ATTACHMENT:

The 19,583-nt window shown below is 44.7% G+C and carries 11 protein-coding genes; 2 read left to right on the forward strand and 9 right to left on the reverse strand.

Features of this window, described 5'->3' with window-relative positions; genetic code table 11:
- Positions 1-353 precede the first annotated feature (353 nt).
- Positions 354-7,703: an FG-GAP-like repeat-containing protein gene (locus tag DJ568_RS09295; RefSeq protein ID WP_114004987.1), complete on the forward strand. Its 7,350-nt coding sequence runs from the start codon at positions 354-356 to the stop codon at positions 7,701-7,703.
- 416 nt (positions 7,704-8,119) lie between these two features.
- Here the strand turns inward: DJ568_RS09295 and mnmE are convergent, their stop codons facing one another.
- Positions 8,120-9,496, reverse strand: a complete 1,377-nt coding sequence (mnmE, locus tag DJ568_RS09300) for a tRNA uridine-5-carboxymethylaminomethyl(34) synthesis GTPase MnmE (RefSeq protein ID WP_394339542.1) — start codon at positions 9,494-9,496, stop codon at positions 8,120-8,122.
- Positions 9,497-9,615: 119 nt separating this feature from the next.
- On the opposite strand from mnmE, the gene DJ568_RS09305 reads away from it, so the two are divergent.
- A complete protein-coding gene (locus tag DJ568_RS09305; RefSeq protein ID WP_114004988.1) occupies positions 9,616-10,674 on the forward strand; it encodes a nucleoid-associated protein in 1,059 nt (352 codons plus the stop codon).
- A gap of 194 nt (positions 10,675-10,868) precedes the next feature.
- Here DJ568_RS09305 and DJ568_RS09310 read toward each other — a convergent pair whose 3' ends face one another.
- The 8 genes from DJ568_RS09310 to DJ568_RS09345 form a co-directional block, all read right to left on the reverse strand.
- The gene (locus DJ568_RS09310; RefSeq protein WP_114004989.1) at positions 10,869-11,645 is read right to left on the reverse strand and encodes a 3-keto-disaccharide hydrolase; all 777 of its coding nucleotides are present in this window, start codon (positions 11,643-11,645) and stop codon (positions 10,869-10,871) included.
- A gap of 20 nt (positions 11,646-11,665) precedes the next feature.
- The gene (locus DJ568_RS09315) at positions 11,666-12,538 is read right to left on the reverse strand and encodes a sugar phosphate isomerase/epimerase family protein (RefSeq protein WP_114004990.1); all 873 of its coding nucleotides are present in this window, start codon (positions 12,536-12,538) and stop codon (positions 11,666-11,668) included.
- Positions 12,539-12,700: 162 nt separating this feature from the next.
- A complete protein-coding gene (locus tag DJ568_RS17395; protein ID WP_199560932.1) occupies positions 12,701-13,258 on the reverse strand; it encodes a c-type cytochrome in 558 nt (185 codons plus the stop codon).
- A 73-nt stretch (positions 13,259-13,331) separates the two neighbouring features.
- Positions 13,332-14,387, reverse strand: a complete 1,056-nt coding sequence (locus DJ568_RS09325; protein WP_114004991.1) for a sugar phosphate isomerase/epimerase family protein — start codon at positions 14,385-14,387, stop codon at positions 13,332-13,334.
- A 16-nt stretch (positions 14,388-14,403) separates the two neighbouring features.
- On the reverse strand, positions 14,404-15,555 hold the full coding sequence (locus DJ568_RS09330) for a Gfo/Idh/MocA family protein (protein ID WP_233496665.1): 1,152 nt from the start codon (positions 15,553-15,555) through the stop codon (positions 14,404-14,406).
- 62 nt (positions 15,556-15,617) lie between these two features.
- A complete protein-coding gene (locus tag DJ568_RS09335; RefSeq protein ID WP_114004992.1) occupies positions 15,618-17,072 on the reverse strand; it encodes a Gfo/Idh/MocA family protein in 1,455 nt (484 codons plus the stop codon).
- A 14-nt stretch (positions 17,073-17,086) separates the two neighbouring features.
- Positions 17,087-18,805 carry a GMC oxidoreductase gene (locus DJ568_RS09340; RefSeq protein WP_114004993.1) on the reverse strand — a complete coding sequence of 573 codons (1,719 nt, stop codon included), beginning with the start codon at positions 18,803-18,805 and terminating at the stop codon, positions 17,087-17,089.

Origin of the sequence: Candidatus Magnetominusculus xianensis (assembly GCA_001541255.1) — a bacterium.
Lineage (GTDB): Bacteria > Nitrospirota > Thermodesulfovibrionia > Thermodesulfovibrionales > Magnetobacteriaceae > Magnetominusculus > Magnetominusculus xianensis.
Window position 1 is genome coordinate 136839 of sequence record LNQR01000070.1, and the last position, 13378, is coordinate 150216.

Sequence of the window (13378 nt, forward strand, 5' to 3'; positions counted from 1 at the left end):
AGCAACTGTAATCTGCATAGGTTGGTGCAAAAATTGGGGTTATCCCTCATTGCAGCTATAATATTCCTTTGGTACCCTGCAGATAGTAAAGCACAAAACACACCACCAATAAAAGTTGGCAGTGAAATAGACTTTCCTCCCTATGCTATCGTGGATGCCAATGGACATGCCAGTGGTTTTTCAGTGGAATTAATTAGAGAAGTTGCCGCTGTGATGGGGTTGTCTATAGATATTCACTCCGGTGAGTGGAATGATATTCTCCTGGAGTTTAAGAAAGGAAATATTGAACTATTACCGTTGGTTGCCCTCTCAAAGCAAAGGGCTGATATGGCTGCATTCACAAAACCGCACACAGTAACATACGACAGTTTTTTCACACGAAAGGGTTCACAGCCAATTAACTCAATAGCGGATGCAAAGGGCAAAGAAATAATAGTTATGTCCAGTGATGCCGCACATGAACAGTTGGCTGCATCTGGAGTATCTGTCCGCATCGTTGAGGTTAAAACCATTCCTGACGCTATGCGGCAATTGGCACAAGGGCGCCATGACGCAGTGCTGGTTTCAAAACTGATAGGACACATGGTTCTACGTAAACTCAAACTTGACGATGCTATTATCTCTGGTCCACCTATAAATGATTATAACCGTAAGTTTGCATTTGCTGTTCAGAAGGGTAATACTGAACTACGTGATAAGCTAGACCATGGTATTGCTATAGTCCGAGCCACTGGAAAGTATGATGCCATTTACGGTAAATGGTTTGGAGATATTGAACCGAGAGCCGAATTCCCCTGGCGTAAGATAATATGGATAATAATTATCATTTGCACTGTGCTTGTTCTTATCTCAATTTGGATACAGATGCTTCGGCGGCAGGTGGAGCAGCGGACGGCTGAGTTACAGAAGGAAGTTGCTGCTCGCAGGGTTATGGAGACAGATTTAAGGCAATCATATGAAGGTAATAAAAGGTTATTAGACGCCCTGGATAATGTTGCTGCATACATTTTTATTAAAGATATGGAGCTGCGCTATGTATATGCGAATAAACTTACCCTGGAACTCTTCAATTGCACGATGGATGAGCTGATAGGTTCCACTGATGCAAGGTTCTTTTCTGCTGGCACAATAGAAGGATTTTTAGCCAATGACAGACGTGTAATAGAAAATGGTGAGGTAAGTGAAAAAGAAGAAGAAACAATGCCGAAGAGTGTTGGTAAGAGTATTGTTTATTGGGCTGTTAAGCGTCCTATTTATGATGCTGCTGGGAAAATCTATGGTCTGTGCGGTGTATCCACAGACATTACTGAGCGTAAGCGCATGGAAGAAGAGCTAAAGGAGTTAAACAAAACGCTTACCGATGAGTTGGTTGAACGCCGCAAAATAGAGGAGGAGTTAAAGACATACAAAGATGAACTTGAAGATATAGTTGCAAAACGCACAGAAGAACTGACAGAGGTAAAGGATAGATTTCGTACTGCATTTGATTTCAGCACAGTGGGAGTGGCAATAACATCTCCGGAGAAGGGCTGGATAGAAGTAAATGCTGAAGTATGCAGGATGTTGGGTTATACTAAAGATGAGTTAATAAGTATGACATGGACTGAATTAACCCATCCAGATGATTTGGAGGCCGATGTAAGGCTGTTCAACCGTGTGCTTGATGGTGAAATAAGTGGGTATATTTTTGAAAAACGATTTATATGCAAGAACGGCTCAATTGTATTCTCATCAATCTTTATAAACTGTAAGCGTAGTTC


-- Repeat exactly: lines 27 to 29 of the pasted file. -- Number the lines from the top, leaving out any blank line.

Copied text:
Origin of the sequence: Candidatus Magnetominusculus xianensis (assembly GCA_001541255.1) — a bacterium.
Lineage (GTDB): Bacteria > Nitrospirota > Thermodesulfovibrionia > Thermodesulfovibrionales > Magnetobacteriaceae > Magnetominusculus > Magnetominusculus xianensis.
Window position 1 is genome coordinate 136839 of sequence record LNQR01000070.1, and the last position, 13378, is coordinate 150216.